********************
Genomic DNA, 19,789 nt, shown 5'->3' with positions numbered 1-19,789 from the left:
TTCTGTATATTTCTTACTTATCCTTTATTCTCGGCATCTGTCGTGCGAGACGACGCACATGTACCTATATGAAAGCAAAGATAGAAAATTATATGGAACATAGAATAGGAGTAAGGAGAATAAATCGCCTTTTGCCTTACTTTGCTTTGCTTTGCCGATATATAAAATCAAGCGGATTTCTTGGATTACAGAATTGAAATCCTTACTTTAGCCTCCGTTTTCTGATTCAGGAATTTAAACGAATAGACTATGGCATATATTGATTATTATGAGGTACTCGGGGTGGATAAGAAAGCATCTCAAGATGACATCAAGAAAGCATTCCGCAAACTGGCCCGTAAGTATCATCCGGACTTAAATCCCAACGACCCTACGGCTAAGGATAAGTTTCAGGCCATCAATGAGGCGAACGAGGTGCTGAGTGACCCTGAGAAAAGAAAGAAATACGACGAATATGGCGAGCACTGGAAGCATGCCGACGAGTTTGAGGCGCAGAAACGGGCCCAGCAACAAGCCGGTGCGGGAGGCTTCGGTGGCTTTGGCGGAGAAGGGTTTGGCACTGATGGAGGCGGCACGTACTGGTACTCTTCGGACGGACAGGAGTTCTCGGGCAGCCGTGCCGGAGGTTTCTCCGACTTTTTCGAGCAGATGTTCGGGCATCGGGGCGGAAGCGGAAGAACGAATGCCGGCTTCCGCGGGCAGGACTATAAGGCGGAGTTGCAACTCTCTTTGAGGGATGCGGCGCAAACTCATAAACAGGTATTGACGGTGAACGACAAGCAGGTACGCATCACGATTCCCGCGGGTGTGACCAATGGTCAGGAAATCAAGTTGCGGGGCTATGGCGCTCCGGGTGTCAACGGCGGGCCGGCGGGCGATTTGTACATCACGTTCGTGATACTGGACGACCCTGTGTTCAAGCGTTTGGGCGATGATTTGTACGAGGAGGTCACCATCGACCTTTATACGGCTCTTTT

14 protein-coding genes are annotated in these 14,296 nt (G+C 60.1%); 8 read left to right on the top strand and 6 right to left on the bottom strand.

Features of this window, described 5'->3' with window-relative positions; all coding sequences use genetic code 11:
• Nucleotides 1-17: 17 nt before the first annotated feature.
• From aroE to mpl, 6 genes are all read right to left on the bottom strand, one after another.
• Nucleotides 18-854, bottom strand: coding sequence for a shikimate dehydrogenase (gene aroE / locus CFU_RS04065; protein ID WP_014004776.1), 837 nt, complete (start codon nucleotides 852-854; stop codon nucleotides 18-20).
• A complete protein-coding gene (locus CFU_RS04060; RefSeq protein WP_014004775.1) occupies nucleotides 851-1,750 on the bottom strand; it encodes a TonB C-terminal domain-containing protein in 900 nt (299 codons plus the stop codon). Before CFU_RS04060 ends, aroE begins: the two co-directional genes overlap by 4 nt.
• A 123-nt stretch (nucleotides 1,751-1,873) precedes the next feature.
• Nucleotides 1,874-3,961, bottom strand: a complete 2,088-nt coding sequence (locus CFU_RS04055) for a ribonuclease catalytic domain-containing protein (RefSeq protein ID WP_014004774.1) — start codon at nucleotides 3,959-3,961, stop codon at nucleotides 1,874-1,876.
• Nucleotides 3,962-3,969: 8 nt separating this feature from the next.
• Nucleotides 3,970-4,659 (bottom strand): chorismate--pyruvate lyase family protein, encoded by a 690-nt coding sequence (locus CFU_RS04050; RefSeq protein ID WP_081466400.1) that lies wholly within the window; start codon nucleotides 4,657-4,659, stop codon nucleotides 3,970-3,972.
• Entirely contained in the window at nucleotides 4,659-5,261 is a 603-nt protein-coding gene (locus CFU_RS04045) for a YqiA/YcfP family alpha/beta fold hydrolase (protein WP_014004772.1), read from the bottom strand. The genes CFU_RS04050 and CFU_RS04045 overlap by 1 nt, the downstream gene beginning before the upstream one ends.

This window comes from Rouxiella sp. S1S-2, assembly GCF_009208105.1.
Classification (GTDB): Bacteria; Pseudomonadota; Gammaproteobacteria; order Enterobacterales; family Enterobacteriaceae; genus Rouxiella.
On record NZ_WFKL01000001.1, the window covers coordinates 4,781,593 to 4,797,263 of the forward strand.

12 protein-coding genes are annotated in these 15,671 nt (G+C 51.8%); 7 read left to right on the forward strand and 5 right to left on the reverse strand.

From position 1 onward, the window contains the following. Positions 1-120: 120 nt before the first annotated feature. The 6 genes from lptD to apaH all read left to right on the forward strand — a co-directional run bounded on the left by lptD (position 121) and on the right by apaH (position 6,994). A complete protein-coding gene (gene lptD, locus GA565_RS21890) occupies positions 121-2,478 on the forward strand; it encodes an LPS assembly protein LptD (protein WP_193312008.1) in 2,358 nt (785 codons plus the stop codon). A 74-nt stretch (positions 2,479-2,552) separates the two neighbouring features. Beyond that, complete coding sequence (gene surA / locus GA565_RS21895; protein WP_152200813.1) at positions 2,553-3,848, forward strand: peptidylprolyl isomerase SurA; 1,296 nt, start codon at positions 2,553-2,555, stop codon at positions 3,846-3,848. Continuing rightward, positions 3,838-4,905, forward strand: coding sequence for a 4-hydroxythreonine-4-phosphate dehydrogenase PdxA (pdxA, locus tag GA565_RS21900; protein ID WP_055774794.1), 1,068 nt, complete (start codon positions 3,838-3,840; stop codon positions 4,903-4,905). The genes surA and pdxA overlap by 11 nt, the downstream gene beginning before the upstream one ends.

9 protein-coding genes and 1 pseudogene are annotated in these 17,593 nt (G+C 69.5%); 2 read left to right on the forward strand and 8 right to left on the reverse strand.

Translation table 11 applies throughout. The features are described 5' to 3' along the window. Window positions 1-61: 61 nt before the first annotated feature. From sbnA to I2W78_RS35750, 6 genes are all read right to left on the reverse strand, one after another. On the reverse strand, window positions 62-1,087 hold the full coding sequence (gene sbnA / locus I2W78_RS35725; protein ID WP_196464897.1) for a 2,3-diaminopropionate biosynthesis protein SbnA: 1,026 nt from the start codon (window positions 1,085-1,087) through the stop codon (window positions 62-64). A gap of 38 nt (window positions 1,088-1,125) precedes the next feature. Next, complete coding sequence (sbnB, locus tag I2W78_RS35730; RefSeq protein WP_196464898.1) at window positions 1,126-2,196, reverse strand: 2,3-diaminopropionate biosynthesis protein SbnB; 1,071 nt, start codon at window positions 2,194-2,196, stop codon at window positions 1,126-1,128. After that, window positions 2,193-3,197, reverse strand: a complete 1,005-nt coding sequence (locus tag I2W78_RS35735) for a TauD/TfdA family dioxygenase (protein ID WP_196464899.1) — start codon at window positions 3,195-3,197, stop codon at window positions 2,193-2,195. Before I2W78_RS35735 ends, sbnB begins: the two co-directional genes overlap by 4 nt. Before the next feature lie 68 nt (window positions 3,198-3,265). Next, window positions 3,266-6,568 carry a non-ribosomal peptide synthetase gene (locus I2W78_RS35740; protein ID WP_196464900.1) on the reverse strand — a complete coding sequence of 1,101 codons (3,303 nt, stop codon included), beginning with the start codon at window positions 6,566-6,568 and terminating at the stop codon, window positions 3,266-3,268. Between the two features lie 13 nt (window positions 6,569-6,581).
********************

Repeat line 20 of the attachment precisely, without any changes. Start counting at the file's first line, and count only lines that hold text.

Translation table 11 applies throughout. The features are described 5' to 3' along the window. Window positions 1-61: 61 nt before the first annotated feature. From sbnA to I2W78_RS35750, 6 genes are all read right to left on the reverse strand, one after another. On the reverse strand, window positions 62-1,087 hold the full coding sequence (gene sbnA / locus I2W78_RS35725; protein ID WP_196464897.1) for a 2,3-diaminopropionate biosynthesis protein SbnA: 1,026 nt from the start codon (window positions 1,085-1,087) through the stop codon (window positions 62-64). A gap of 38 nt (window positions 1,088-1,125) precedes the next feature. Next, complete coding sequence (sbnB, locus tag I2W78_RS35730; RefSeq protein WP_196464898.1) at window positions 1,126-2,196, reverse strand: 2,3-diaminopropionate biosynthesis protein SbnB; 1,071 nt, start codon at window positions 2,194-2,196, stop codon at window positions 1,126-1,128. After that, window positions 2,193-3,197, reverse strand: a complete 1,005-nt coding sequence (locus tag I2W78_RS35735) for a TauD/TfdA family dioxygenase (protein ID WP_196464899.1) — start codon at window positions 3,195-3,197, stop codon at window positions 2,193-2,195. Before I2W78_RS35735 ends, sbnB begins: the two co-directional genes overlap by 4 nt. Before the next feature lie 68 nt (window positions 3,198-3,265). Next, window positions 3,266-6,568 carry a non-ribosomal peptide synthetase gene (locus I2W78_RS35740; protein ID WP_196464900.1) on the reverse strand — a complete coding sequence of 1,101 codons (3,303 nt, stop codon included), beginning with the start codon at window positions 6,566-6,568 and terminating at the stop codon, window positions 3,266-3,268. Between the two features lie 13 nt (window positions 6,569-6,581).